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low water level?

I just discovered that it is generally understood for the water level on Weil-McLain boilers to be at the halfway point in the gauge. On our 588 Series 1 it is quite a bit lower. Is this something to be concerned about?

Links to photos:

<a href="https://www.dropbox.com/s/g7595hv5457rw74/water%20level%20closeup.jpg">https://www.dropbox.com/s/g7595hv5457rw74/water%20level%20closeup.jpg</a>

<a href="https://www.dropbox.com/s/5rqn5ktzt6w0bdi/water%20level.jpg">https://www.dropbox.com/s/5rqn5ktzt6w0bdi/water%20level.jpg</a>

A photo from 2011 showing the water level as like now.

<a href="https://www.dropbox.com/s/fjy51coke8ro1jz/water%20level%20from%20base%20of%20boiler.jpg">https://www.dropbox.com/s/fjy51coke8ro1jz/water%20level%20from%20base%20of%20boiler.jpg</a>

The manual says it should be halfway (p. 21).

<a href="https://www.dropbox.com/s/zu4q3w6q14svpxv/WM88series1boilermanual.pdf">https://www.dropbox.com/s/zu4q3w6q14svpxv/WM88series1boilermanual.pdf</a>


  • Jamie Hall
    Jamie Hall Member Posts: 23,456
    Not really....

    So long as the low water cutoff isn't giving you fits.  Some boilers are set up to run higher (the one in the museum I care for runs about 3/4 of the way up the glass) and some are set up to run lower.  If you have an automatic water feeder, it will pretty well govern how low you can go.  If you are feeding manually, you can be as fussy as you like!  Only suggestion I'd have is if you are feeding manually, don't do it until the system has been off for a while -- 15 minutes at the very least -- to let all the return water that is going to return return.
    Br. Jamie, osb
    Building superintendent/caretaker, 7200 sq. ft. historic house museum with dependencies in New England
  • Mike Kusiak_2
    Mike Kusiak_2 Member Posts: 604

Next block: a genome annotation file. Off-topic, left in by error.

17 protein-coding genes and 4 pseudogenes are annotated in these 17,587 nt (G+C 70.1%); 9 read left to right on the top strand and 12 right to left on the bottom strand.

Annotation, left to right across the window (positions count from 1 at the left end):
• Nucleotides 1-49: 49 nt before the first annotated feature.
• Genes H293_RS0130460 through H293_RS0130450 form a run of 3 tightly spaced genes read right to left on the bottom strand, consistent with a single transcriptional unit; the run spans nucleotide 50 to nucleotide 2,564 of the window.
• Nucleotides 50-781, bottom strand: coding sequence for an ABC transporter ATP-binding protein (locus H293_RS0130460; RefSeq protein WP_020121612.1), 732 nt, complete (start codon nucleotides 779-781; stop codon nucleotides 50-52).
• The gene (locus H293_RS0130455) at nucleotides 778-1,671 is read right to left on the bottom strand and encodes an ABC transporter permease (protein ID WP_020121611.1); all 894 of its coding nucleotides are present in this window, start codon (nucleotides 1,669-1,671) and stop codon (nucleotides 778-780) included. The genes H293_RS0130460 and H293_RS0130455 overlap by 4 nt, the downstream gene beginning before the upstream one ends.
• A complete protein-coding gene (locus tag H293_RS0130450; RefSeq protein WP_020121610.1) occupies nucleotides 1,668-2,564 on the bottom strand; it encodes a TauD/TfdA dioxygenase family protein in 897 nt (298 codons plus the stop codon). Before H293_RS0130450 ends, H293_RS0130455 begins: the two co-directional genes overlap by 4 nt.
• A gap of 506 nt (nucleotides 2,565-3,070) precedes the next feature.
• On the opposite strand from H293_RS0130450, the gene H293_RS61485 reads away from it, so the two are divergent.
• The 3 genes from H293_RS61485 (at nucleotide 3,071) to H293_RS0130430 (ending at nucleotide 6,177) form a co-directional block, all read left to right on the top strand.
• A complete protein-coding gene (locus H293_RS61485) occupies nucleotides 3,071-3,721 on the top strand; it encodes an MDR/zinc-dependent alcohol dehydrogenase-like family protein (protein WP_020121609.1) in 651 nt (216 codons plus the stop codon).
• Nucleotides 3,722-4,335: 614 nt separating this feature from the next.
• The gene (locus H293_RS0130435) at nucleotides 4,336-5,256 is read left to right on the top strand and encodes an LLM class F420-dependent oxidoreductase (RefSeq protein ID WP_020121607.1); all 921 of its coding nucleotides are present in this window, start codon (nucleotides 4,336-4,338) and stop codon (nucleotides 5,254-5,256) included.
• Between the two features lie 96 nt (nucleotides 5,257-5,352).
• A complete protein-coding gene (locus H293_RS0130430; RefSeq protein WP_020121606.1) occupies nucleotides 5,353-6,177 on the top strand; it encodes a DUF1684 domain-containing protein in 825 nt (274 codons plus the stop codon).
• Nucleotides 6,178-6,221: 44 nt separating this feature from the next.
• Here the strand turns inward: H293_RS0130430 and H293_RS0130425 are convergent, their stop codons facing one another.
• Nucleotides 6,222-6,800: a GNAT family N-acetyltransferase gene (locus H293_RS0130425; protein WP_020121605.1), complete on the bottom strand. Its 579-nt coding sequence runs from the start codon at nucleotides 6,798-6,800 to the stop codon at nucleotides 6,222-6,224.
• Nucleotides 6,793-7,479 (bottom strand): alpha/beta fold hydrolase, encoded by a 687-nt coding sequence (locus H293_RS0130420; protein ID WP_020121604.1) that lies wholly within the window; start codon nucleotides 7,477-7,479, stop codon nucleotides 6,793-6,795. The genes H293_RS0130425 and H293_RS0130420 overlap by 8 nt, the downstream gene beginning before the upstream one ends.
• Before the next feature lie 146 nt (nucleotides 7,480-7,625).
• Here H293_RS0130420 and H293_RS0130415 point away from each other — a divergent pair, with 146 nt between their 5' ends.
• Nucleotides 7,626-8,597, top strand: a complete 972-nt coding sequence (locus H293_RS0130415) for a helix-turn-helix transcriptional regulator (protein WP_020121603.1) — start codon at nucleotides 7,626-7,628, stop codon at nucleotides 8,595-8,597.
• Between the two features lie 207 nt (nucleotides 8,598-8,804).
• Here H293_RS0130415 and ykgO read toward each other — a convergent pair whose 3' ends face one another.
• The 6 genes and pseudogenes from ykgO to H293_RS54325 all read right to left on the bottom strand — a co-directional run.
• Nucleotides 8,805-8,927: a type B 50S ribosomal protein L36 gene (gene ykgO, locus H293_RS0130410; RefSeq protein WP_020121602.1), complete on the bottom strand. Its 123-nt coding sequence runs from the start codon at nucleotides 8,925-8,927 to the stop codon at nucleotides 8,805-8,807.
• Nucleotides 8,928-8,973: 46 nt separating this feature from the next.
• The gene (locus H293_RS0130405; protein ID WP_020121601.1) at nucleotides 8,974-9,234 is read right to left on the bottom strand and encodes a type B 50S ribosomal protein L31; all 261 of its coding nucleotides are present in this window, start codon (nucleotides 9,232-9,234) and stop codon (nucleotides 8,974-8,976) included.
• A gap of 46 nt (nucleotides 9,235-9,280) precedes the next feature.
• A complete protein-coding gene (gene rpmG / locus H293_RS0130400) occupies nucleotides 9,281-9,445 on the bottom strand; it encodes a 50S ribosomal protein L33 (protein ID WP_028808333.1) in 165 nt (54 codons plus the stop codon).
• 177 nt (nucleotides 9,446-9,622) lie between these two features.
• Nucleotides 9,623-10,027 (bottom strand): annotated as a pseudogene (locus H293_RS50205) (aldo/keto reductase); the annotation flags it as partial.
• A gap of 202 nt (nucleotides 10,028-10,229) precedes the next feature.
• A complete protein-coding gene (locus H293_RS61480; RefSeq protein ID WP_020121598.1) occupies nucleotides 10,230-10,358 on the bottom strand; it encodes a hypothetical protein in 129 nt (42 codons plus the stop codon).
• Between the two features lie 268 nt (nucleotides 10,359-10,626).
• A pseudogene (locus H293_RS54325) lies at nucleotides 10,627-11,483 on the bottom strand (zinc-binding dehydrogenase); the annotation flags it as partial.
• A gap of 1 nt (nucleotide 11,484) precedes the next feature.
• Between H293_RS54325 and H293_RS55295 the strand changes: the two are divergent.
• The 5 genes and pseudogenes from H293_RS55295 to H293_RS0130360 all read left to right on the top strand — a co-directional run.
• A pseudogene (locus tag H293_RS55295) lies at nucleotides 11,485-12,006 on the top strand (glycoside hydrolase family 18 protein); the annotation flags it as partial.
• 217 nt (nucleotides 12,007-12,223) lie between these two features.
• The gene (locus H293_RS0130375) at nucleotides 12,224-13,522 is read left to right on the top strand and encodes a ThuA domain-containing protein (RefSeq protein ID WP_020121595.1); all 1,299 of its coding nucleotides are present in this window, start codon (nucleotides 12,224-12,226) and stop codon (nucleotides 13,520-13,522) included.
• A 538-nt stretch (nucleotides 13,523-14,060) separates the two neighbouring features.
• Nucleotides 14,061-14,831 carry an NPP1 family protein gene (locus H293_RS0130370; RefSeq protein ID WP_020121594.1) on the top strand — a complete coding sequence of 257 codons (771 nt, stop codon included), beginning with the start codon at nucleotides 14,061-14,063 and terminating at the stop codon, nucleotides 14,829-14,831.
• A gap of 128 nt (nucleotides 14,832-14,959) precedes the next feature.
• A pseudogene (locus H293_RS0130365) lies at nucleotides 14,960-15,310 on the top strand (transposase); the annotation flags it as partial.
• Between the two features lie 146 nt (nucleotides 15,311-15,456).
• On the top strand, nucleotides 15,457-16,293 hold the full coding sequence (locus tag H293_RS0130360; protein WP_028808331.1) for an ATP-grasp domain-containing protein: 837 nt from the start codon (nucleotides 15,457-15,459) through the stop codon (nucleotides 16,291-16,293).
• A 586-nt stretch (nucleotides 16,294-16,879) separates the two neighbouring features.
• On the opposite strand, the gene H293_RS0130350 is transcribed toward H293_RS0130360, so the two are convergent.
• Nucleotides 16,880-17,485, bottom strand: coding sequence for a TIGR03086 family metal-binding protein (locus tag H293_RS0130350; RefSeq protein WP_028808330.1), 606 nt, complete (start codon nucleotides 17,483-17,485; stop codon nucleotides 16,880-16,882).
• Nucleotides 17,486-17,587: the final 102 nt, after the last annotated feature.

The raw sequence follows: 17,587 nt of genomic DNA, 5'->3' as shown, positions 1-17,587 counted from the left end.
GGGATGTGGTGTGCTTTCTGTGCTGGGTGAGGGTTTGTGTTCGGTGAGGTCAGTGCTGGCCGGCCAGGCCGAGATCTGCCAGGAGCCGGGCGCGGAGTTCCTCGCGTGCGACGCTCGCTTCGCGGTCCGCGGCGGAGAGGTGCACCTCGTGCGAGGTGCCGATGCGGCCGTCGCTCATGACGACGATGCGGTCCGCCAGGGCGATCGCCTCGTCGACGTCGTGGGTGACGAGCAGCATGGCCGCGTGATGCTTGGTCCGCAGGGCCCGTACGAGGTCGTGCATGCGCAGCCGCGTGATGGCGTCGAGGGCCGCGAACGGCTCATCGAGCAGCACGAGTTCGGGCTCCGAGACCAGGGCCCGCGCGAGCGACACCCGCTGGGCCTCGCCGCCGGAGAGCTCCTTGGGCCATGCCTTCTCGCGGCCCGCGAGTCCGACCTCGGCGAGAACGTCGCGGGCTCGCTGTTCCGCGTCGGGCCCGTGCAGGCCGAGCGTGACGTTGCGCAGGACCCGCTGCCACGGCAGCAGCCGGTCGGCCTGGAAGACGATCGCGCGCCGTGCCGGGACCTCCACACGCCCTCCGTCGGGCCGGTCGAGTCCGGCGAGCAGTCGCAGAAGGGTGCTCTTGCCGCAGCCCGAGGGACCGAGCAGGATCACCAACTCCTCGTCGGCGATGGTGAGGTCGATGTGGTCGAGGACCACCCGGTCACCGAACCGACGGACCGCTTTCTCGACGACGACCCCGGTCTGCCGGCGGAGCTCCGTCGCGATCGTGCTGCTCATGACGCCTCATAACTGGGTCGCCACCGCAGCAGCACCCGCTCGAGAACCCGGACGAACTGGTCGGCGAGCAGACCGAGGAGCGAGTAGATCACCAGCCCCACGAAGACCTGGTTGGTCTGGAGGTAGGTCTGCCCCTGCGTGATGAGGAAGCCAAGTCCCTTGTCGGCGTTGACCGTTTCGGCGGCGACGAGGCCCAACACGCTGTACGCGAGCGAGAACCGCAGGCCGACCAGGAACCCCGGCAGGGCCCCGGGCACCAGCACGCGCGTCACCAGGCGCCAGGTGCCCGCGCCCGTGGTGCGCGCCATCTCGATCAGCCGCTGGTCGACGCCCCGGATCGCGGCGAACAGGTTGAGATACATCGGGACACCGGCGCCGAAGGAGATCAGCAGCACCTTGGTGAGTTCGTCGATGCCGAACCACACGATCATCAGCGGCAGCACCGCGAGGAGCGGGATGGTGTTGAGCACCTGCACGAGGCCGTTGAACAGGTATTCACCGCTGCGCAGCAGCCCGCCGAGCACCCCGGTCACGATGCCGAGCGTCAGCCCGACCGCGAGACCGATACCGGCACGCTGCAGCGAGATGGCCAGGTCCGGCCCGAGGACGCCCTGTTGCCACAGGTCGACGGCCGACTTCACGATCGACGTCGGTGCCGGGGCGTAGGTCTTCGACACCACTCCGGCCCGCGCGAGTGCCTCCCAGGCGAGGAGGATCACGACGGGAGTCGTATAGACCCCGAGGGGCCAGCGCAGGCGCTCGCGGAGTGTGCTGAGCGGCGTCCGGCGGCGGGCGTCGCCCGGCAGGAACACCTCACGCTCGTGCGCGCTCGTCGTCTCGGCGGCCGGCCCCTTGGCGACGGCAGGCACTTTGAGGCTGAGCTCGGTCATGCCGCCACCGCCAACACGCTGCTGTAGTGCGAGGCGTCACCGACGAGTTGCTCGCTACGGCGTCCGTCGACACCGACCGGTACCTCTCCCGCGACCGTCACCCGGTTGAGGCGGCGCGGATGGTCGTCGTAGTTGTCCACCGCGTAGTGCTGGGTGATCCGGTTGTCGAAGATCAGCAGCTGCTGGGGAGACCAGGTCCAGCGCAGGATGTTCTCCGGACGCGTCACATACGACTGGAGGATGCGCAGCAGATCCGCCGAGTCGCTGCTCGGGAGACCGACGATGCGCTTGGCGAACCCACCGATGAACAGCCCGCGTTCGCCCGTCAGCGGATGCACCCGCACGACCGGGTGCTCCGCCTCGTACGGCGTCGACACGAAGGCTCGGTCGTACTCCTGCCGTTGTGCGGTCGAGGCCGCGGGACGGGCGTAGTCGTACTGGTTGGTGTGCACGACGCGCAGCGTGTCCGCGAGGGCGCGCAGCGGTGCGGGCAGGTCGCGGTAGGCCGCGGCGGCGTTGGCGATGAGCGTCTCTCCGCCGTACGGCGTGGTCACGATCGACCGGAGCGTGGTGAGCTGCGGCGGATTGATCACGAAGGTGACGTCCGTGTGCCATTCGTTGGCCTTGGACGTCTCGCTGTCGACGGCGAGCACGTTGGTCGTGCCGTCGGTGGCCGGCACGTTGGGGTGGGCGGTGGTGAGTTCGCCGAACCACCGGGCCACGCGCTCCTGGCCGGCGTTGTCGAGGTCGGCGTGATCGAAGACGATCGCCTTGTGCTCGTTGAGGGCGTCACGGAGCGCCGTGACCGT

Water level

    According to the manual, the water line should be 49" from the floor. You might take a tape measure and confirm the sight glass water level agrees with this.
  • HoyteKing
    HoyteKing Member Posts: 85
    water line to header not 24"

    You are referring to figure 16 on page 13.

    From FLOOR to water line - 49"

    I do not know the standards on measuring the water line to the header, but am an English teacher, and taking the preposition "to" as written, would interpret the 24" to be to the BOTTOM of the header. I measured the header from top to bottom and came up with a width of 7" (please note that I do not know how to properly measure a pipe circumference).

    Water line to bottom of header - 16"

    Water line to mid-point of header - 19 1/2"

    Water line to top of header - 23"

    The Kenawee Smokeless Firebox No. 111 sits in a pit. The Weil-McLain does not. I think the installers could not get enough clearance to make the header higher without making an approximately 6" pit for the new boiler. I bet they realized it after getting the boiler in place, and said **** it.

    The header is large, but not high enough. Is this a problem?
  • Jamie Hall
    Jamie Hall Member Posts: 23,456
    The header

    is too low -- but this may not be a real problem (although it could have been solved).  There are two purposes to a header.  One is to take the steam from the boiler risers and  distribute it to the steam mains and, at the end, connect to the equalizer.  The other is to ensure that the steam going to the mains is "dry" -- that is to say, that it doesn't contain droplets of water.

    The droplets of water are there because they are carried up from the boiler through the risers.  If the risers are big enough and tall enough -- that's your 24 inches -- most of them, if not all of them will drop out of the steam rushing up the riser and just fall back into the boiler.  If the risers are too small or too short, they will be carried along to the header.  Now if the header is big enough, the steam will slow down inside it, and the water droplets will fall out, flow along the bottom of the header, and get back to the boiler through the equalizer.

    Yours may well be big enough to do that.

    How do you tell?  If you are getting "wet" steam -- with droplets of water -- you will also be very liable to getting water hammer in the mains, even if the pipes are all pitched properly.